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How Open Innovation & Modularity Accelerate Innovation at PsionTeklogix

Point: Use open innovation and modularity to identify new product/service needs and accelerate your pace of innovation

Story: Rugged handheld computers are used every day byretailers,warehouse operators, service technicians, parcel companies, and transportation operators to log customer purchases, track inventory, monitor shipments, and scan tickets.  Half a dozen manufacturers compete in the crowded market for these devices to serve customers who want everything — devices that are hardy, high-tech, compact, inexpensive, and suited to their particular needs.

PsionTeklogix needed to differentiate itself from competitors like Motorola, Intermec, Datalogic, Honeywell, and LXE.  The company created a modular platform strategy called Omnii with interchangeable keyboards, scanners, communications modules, screens, grips and optional features like a camera and GPS.  Rather than build small volumes of unique devices for each application or new technology, Psion created a modular platform to build components in cost-effective volumes and then mix-and-match the parts to create a custom-built assembly.

For example, Psion or one of its partners can create a new RF communications module (e.g., for a new cellular data standard) and then plug that module into many of the pre-existing Omnii products. This strategy accelerates innovation because it’s faster and cheaper to design a new module than to redesign an entire product.  This strategy also accelerates adoption of innovation by customers because customers don’t have to replace all their handheld computers, only swap in the new modules.

Then, Psion went a step further, introducing its Open Source Mobility initiative.  Psion created IngenuityWorking.com, an open, collaborative online community for Psion employees, developers, partners and customers.  The goals are twofold:

  1. to leverage Psion’s large IP portfolio with a wide range of vendors and component suppliers
  2. to give customers and resellers the ability to voice needs and identify micro-niches in the market.

In summary:

  • PSION uses its IngenuityWorking.com site with customers, developers and partners to drive product developments
  • Psion leverages its strengths (modularity & customization) to reduce waste, improve time to market and gain new commercial options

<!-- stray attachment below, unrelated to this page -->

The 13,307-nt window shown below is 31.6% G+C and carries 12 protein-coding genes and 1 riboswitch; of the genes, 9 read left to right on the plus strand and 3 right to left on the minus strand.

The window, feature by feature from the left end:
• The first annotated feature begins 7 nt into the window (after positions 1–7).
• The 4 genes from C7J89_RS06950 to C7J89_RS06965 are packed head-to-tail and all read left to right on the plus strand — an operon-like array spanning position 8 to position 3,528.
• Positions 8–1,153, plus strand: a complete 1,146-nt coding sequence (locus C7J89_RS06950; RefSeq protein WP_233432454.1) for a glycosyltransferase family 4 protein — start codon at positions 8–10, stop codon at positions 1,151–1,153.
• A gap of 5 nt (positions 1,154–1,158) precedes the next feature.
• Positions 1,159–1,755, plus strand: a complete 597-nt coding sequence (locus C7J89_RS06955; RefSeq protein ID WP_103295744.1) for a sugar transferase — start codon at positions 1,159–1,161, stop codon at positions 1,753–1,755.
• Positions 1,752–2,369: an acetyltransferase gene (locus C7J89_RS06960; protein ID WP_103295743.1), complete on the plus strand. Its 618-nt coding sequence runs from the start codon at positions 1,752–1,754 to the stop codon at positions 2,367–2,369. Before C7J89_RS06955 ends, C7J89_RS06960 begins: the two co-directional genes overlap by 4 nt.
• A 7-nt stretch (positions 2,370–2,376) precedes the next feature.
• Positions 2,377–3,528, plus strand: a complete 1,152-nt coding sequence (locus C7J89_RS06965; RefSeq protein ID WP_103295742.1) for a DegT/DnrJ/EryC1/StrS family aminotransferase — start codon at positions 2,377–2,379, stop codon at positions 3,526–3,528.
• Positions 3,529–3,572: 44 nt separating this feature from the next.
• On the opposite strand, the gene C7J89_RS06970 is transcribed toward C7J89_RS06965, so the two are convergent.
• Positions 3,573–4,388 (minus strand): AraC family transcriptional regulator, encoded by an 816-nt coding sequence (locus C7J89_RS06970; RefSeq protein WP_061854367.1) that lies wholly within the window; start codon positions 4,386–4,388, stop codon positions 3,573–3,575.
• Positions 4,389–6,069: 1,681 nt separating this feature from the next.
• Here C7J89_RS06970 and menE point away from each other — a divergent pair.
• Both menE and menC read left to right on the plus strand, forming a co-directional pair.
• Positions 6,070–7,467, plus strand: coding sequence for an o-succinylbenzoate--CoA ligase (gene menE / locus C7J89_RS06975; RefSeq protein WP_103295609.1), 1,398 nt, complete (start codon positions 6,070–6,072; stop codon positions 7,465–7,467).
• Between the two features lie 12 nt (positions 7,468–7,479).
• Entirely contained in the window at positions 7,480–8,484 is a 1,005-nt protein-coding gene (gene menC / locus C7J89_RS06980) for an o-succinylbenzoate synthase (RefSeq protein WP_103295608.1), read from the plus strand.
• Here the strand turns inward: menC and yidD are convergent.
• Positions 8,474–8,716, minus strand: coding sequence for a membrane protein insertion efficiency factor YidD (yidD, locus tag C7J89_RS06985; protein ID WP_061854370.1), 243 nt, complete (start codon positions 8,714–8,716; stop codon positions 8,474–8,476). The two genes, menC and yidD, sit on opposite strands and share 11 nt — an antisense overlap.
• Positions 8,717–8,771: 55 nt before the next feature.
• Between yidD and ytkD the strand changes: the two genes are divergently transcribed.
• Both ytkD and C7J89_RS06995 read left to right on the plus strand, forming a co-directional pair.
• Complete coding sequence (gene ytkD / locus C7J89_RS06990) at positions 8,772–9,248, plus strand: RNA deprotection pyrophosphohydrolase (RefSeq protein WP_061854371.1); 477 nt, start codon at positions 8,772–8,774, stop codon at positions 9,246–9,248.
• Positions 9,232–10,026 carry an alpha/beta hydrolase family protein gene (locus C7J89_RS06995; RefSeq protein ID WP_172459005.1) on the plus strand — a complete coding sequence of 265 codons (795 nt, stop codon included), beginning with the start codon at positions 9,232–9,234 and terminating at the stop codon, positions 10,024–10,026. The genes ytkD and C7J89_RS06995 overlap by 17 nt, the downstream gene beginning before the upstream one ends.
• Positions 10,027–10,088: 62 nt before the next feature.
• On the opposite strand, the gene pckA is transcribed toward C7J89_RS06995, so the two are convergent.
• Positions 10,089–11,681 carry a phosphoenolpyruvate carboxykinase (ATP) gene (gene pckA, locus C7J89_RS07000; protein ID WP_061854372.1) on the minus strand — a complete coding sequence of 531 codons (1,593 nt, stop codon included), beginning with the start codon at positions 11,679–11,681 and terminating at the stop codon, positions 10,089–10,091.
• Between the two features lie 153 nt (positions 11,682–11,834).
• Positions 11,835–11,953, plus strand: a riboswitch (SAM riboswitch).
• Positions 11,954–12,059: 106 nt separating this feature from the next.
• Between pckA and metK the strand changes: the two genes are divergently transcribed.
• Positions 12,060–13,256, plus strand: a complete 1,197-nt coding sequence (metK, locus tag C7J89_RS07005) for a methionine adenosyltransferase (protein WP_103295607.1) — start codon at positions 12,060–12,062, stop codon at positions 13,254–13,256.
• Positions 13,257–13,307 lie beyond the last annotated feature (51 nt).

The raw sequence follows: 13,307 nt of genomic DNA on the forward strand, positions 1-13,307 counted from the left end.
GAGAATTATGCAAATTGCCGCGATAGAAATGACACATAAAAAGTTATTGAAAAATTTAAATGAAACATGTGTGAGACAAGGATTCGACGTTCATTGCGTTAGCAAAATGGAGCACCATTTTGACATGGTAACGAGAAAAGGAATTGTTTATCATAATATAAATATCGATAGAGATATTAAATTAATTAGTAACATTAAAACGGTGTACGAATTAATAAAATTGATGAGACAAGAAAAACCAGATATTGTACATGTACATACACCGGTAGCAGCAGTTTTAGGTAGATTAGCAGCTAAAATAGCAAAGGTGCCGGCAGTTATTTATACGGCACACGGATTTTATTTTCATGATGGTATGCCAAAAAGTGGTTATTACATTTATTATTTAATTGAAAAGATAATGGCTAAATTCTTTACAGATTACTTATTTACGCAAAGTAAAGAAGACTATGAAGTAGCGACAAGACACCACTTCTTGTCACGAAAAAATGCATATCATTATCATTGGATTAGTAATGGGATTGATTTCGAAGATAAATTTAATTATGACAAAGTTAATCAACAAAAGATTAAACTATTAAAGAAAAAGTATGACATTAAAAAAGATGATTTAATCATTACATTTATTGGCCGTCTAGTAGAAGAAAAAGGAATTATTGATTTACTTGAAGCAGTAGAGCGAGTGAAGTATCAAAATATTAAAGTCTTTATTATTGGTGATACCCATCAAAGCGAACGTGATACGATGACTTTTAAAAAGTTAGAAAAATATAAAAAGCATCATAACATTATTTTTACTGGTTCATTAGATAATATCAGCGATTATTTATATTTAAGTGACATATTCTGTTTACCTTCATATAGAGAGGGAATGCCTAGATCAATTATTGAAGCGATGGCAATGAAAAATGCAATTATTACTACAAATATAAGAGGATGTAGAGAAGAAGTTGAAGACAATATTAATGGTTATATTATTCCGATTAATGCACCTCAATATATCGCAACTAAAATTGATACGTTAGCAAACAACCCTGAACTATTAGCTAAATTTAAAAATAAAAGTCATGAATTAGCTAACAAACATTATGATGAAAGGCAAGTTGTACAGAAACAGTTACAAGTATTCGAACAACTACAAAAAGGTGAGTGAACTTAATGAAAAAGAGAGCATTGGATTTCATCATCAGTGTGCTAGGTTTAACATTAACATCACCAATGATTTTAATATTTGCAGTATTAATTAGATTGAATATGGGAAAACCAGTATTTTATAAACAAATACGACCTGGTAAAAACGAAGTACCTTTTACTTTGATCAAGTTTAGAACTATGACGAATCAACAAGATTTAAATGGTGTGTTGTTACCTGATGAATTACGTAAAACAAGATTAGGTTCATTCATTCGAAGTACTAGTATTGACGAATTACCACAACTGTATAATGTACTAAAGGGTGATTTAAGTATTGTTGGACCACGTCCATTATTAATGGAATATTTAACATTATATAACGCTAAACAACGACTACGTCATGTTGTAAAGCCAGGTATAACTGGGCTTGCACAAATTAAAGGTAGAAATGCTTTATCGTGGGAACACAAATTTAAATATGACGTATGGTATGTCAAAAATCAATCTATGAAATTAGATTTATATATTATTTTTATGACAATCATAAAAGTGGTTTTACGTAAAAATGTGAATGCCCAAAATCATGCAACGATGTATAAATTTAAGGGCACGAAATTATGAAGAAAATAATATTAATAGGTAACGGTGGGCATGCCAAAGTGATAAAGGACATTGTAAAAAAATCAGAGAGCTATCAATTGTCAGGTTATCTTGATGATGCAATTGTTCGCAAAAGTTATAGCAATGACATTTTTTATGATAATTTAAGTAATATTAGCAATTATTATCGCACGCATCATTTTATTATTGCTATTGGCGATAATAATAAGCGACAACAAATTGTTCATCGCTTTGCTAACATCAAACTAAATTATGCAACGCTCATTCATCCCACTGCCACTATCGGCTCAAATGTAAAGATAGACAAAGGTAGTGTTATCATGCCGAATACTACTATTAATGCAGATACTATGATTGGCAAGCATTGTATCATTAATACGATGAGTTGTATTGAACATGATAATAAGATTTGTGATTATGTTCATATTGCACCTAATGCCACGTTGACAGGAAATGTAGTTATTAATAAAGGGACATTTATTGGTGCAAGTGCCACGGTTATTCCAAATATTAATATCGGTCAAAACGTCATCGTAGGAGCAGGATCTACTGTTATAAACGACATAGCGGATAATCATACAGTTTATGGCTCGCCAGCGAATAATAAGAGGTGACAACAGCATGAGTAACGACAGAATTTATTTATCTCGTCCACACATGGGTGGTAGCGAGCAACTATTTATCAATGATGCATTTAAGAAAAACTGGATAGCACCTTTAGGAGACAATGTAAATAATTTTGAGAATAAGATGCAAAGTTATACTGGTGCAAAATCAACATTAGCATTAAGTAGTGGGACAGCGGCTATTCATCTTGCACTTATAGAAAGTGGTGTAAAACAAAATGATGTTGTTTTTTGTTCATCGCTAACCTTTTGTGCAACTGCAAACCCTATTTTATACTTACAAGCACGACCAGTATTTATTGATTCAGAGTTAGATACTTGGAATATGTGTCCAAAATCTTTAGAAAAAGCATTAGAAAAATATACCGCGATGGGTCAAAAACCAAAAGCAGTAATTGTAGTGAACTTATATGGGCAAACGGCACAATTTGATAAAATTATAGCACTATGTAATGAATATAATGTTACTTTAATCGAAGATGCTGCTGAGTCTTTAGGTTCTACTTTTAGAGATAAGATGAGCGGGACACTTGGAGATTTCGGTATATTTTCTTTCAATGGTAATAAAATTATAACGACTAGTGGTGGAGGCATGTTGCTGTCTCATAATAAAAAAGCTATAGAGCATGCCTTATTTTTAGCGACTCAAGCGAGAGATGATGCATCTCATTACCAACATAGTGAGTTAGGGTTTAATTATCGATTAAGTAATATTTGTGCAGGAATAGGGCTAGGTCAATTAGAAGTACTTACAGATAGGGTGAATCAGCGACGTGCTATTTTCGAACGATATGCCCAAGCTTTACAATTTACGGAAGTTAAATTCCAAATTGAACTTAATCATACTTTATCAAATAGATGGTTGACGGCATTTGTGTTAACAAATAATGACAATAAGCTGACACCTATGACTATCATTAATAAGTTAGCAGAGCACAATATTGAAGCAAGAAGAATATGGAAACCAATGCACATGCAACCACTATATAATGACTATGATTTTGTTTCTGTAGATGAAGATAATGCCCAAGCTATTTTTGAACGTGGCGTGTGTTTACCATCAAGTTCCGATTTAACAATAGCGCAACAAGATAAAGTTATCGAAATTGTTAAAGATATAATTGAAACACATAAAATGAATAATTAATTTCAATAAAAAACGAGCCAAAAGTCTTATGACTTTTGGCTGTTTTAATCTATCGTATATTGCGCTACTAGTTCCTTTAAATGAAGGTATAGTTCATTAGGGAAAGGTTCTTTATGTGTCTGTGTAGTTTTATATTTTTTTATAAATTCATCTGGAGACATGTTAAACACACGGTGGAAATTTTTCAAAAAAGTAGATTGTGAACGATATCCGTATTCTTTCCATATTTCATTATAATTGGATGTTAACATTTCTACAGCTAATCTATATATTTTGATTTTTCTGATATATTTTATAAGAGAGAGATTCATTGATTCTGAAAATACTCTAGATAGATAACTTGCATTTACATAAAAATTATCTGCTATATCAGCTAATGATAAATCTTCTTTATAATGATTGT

Action:

  • Create product/service architectures than enable fast insertion of new technologies. In Psion’s case, interchangeable displays, user interfaces, scanners, radios, etc. all combine to provide a myriad of combinations of functionality inside the rugged case.
  • Create an online community among your partners and customers to learn their needs and identify new product/service opportunities.
  • Populate the OI site with technical information that helps partners contribute practical and compatible innovations
  • Allow customer complaints on the site (valid complaints, not offensive vitriolic rants). This transparency builds trust over time as customers and partners see how you address problems.

For more information, see Todd Boone of PsionTeklogix’s chapter in A Guide to Open Innovation and Crowdsourcing, edited by Paul Sloane, published by Kogan Page 2011.

No Comments »Case study, Growth, How-to, Innovation, New Product Development, open innovation

Innovation across Gaps: J&J, Whirlpool and Manitowoc

Point:  Innovators can use various tactics to evaluate (Manitowoc), protect (J&J), bridge (Whirlpool), and ferry (J&J) innovations across inevitable organizational gaps.

Story: Innovation in large organizations often faces obstacles due to the natural divisions within the firm.  Gaps can occur between risk-taking vs. risk-avoiding groups, diverse business units, and functional silos.  Open innovation adds a fourth type of division: that between the investor/buyer of an innovation and the inventor/seller of an innovation.  Presenters at the 2nd Annual Open Innovation Summit discussed these four different types of gaps and some methods for carrying innovation across the gap.

Johnson & Johnson highlighted the first gap, which occurs between groups involved in long-term innovation versus those responsible for short-term operations.  On one hand, the near-term viability of a firm depends on minimizing risk and costs while consistently delivering value to the customer.  On the other hand, the long-term viability of the firm depends on spending money to finding new, more competitive and more productive ways of delivering value to the customer.  Whereas failure might be essential to innovation, failure can be fatal to operations.